I held a Chicago Salon last weekend (Salon based on the French gatherings to discuss issues of the day- Nader named it since it was way beyond a Texan). I was lucky enough to recruit great restorative dentists from neuromuscular, Piper joint-based, Pankey/Dawson, Spear, Kois and gnathology to attend. The goal was to find harmony between occlusion, TMD, and airway. Really amazing weekend that I will begin reporting on shortly. The outlier (and star) was Kevin Boyd, a pediatric dentist who does ortho with a focus on airway given his anthropology background. He is promoting early intervention just as Barry Raphael has tirelessly taught. That includes on-demand breastfeeding ideally (but not realistically for 3 years), baby lead weaning to promote harder foods earlier and thus more muscle activity. Both activities push the premaxillary suture. Early expansion (4yo or earlier) both transverse  and A-P to get the anterior teeth out of the way of the developing mandible and to push them into a more ideal position rather than the typical retruded maxilla found in most patients. The time of use and the type of appliance is different than my orthodontists do. They need to change but are not comfortable yet. Secondly, Herbst style of appliances are devices that my practitioners were also taught. They typically have a retractive effect on the maxilla. If we are treating for an ideal maxilla, then holding back growth doesn't work within that formula. Finally, your greatest orthodontic tool is the tongue. Numerous studies have shown that if craniofacial changes are occurring and the airway is resolved (T&A typically), the tongue will change growth to a normal pattern. Get the kids to close their mouths and position the tongue correctly EARLY and the face will improve. Problem is we miss the 4yo and you get them too late, that is why you have to help with T&A and ortho in most cases.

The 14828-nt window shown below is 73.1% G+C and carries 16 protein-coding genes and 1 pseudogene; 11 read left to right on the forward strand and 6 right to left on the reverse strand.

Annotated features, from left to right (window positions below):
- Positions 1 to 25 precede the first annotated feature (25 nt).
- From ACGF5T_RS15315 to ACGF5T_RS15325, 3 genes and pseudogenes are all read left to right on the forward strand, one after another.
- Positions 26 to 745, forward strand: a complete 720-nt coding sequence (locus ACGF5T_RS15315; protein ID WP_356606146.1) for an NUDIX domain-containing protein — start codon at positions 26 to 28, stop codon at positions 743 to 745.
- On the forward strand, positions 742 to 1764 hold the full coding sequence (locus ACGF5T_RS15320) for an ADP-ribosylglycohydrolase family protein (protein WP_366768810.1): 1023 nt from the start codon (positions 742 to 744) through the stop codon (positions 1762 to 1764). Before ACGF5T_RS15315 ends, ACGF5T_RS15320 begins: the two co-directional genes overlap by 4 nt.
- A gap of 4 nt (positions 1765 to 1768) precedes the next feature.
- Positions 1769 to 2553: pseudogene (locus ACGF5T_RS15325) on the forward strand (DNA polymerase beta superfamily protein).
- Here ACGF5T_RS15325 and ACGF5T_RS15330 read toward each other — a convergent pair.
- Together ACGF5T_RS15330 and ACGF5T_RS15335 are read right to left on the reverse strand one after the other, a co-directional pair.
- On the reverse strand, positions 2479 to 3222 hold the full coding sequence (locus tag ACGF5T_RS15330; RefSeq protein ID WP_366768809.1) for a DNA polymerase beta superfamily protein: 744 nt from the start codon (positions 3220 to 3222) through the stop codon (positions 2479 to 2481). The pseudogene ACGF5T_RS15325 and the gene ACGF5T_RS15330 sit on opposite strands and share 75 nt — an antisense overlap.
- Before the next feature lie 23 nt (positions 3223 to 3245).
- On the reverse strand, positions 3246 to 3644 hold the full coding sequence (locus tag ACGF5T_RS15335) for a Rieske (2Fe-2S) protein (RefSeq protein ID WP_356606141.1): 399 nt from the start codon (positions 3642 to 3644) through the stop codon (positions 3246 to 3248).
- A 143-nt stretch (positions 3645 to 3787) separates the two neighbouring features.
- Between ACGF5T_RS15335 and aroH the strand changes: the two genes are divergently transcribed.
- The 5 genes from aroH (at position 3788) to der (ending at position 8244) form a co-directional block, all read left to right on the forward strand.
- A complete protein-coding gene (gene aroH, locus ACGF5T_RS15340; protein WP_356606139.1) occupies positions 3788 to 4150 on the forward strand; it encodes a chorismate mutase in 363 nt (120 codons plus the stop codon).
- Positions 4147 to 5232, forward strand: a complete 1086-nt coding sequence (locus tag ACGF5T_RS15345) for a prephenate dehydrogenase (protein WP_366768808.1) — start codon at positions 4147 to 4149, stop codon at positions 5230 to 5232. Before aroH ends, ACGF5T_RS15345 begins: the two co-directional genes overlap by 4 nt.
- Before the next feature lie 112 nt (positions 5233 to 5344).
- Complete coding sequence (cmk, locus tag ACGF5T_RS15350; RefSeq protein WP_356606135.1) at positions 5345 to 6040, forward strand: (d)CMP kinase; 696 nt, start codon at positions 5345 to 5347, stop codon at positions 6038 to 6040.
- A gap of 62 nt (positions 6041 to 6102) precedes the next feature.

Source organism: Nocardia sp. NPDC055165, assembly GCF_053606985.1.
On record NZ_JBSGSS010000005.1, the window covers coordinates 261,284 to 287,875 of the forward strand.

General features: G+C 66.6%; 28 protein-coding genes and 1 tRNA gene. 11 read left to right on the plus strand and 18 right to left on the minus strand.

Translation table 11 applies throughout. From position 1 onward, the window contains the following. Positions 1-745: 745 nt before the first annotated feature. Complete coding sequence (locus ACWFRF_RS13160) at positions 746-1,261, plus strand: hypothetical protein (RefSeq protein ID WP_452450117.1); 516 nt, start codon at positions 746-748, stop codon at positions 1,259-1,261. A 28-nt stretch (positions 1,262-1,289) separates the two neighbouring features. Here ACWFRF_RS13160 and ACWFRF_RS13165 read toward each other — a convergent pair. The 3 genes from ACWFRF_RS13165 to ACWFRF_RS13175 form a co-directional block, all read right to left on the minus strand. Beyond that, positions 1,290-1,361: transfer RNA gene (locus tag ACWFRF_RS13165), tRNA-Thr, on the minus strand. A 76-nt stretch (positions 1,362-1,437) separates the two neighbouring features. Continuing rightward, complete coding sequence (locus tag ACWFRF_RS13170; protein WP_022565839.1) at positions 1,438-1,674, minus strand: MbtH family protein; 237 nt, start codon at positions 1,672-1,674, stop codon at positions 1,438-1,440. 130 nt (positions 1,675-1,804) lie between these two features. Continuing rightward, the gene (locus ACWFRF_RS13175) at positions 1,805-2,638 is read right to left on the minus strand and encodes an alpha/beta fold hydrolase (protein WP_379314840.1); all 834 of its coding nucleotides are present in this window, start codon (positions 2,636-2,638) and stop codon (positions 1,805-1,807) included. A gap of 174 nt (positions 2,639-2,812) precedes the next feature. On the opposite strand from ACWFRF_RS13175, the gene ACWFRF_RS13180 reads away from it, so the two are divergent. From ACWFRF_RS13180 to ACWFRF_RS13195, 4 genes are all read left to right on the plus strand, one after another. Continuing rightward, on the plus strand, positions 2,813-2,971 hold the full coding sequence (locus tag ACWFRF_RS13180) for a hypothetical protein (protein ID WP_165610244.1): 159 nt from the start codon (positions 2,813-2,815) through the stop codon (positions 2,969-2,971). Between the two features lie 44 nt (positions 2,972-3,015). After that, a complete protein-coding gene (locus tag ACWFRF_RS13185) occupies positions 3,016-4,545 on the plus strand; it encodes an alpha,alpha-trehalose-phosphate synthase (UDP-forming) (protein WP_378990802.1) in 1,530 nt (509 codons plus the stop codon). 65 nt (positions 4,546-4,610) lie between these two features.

So my two-cents...you cannot be effective in helping these kids with the timing ad tools you were taught in ortho residency. Just the same way I cannot help prosthodontically with the old tools I used. Change is required and some of those tools have not been developed yet...exciting times.


Jeff Rouse


-----Original Message-----
From: John Esterkyn <esterkynortho@gmail.com>
To: core-dentistry-discussion <core-dentistry-discussion@googlegroups.com>
Sent: Sun, Aug 31, 2014 1:13 am
Subject: Re: [CORE-Discussion] Re: bad dream

Thanks guys!
John

Sent from my iPhone

On Aug 30, 2014, at 8:21 PM, Barry Raphael <dralignmine@gmail.com> wrote:

You know, just before you said "subdue your ego", Tom, I thought, "Boy I'm going to have to be honest with physicians about what I don't know while at the same time carrying the banner with some amount of confidence" (my actual thought was not nearly so coherent).  But that is exactly what we have to do.

Br'er Orthodontists, let's start with this: We have to begin with abandoning treatment planning by the lower incisor and begin treatment planning by the upper incisor.  Then we must realize that the upper incisor is retrusive in nearly every malocclusion, even in Class II cases.   Before you say anything, just sit with that thought for a minute and reflect, if that were true, what would it mean for our treatment mechanics, even the so-called Class II correctors.   If after you sit with that for awhile, and you want to hear more, please ask.

Barry 


On Sat, Aug 30, 2014 at 8:17 PM, Tom Colquitt <tcasoulet@gmail.com> wrote:
Nader- we have two seasons here, summer and christmas.

tc